In the days of AVA, I got mails of people like us from countries that still have big cats. Quite many, I'd say. They offered absolutely reliable info about tigers, but asked me not to write about it. This is the reason.
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India sanjay Offline
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Yes, This is 100% correct poachers are a step ahead. Even information shared by wildlife century, photographers or from any publications on internet, magazine about tigers or lion or rhino, is well used by poachers.
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United States Pckts Offline
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Not only are poachers a step ahead, they also have better weapons as well. A lot of times, these rangers are pretty much fighting a war against these poachers and they don't have the proper training or weapons to deal with it. How the gov't doesn't allocate a national army unit for wild life protection is beyond me.
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Sri Lanka Apollo Offline
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( This post was last modified: 07-04-2014, 11:38 PM by Apollo )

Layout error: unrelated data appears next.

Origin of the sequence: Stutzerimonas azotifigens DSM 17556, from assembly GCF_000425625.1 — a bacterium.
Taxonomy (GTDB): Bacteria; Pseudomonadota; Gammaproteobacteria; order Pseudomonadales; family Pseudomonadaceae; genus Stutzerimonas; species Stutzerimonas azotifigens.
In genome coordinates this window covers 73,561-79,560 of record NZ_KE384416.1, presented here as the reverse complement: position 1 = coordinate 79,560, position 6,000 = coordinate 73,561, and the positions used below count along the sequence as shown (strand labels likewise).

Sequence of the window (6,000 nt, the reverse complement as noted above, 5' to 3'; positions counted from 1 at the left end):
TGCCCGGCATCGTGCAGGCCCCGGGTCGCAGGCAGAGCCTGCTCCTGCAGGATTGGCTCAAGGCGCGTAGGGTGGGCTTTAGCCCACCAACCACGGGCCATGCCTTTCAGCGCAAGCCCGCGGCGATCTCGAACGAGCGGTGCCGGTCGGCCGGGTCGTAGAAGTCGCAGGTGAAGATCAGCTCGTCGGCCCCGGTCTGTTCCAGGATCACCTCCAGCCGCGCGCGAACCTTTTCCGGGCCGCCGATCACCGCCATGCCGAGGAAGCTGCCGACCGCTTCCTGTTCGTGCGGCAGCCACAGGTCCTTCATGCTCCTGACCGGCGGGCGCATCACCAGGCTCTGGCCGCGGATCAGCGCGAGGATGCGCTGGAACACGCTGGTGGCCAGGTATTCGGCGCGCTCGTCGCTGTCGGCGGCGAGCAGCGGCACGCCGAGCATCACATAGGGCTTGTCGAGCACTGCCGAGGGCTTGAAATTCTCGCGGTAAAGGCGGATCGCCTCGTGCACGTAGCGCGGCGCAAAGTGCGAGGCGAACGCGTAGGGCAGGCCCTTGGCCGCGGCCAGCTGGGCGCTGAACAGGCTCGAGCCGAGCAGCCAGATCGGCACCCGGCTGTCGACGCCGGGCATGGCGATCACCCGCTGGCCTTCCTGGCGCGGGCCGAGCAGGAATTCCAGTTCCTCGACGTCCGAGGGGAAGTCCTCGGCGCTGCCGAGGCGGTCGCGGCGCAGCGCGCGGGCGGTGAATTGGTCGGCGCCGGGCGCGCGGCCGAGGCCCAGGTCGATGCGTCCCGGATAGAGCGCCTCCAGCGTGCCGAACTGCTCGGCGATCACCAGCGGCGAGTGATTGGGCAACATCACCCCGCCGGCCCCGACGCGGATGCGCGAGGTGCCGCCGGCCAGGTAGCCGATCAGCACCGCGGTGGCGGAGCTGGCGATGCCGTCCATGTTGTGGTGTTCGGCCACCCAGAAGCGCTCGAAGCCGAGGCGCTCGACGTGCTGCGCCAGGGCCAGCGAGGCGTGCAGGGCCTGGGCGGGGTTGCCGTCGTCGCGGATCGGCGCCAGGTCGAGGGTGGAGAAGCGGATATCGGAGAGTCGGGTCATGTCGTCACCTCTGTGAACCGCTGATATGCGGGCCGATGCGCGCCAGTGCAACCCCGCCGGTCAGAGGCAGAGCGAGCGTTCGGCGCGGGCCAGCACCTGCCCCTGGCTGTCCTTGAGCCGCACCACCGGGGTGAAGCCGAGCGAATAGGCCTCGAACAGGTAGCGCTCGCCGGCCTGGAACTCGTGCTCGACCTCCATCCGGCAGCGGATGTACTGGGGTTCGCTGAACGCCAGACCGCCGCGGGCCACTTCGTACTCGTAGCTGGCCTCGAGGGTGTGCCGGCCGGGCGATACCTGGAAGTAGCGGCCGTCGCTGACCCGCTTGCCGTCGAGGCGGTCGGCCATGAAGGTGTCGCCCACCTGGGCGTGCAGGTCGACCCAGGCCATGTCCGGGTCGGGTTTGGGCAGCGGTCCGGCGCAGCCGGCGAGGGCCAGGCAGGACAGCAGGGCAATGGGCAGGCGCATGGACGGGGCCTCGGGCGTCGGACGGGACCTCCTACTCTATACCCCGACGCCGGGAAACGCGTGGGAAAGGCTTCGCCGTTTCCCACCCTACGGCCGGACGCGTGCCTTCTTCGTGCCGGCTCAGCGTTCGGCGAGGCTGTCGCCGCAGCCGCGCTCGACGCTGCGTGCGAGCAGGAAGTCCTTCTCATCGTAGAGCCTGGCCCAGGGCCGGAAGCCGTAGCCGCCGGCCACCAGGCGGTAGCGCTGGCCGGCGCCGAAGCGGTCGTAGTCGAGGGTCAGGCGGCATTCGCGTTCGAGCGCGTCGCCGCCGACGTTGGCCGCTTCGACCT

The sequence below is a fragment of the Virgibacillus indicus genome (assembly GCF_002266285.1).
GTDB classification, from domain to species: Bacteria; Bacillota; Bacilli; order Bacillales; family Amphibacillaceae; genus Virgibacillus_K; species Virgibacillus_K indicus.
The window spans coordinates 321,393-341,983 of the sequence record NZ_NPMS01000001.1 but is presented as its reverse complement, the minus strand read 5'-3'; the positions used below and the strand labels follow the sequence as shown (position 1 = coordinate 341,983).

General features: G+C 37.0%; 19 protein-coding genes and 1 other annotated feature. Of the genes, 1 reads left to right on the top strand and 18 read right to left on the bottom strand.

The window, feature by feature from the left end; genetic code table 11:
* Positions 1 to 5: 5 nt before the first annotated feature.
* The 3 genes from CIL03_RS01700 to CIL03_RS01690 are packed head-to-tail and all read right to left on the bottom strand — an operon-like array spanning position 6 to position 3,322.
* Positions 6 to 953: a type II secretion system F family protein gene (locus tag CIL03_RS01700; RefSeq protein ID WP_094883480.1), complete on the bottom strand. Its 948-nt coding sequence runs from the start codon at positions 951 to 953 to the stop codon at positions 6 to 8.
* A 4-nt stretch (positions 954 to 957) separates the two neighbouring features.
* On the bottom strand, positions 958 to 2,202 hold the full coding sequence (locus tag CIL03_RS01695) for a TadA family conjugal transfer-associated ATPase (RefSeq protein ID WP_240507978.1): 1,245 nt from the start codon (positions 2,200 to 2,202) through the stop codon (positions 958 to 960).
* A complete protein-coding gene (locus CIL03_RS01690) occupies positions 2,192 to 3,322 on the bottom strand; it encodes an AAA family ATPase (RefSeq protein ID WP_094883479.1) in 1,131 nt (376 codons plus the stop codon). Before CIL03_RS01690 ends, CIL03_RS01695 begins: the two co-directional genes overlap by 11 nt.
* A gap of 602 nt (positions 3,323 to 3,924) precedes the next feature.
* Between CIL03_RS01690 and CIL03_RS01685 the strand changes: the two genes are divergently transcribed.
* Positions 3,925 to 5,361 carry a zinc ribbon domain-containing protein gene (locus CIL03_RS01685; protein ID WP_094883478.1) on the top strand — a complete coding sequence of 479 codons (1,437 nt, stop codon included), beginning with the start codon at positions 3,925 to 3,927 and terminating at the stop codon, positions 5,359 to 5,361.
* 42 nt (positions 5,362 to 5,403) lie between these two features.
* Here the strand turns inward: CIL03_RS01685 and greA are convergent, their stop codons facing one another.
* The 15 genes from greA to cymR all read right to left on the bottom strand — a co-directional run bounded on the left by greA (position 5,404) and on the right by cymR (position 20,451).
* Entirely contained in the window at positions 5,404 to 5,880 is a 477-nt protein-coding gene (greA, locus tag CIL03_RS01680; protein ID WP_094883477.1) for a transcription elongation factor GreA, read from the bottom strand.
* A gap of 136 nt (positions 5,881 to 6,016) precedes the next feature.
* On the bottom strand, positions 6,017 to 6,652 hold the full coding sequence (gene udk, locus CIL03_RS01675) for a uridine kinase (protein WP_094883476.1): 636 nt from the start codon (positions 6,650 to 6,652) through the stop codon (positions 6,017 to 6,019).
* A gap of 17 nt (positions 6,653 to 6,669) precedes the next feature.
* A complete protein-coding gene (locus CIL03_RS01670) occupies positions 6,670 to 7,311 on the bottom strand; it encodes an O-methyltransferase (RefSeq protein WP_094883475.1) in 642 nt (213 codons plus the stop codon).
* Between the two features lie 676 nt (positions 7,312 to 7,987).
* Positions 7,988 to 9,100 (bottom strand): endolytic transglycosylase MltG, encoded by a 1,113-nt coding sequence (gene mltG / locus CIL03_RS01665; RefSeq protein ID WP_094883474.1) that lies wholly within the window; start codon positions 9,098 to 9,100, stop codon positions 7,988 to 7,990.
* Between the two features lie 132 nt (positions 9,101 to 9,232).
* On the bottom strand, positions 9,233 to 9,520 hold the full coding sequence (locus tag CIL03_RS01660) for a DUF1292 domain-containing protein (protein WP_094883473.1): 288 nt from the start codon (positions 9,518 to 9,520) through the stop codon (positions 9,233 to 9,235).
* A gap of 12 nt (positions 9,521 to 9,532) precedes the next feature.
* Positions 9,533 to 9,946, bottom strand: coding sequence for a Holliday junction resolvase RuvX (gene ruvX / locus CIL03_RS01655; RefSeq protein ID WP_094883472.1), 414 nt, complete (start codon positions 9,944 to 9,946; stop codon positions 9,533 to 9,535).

Name             : BM6 = Baghin Nalla
Location        : Pench National Park
Year of Birth : October 2005
Ancestry       : Daughter of Charger male and Badi Maa female
Status           : Live
Sex                : Female
Species          : panthera tigris tigris
 
Born to her mother Badi Maa in October 2005 and overseen by her father, the aggressive dominant male of the area, appropriately named Charger. Together with her sister, the famous Collared Tigress, and two brothers she grew up under the spotlight of the wildlife ‘Big Brother’ TV programme, as the four cubs of the ‘Spy in the Jungle’ series, which was to be such a huge hit around the world in 2008.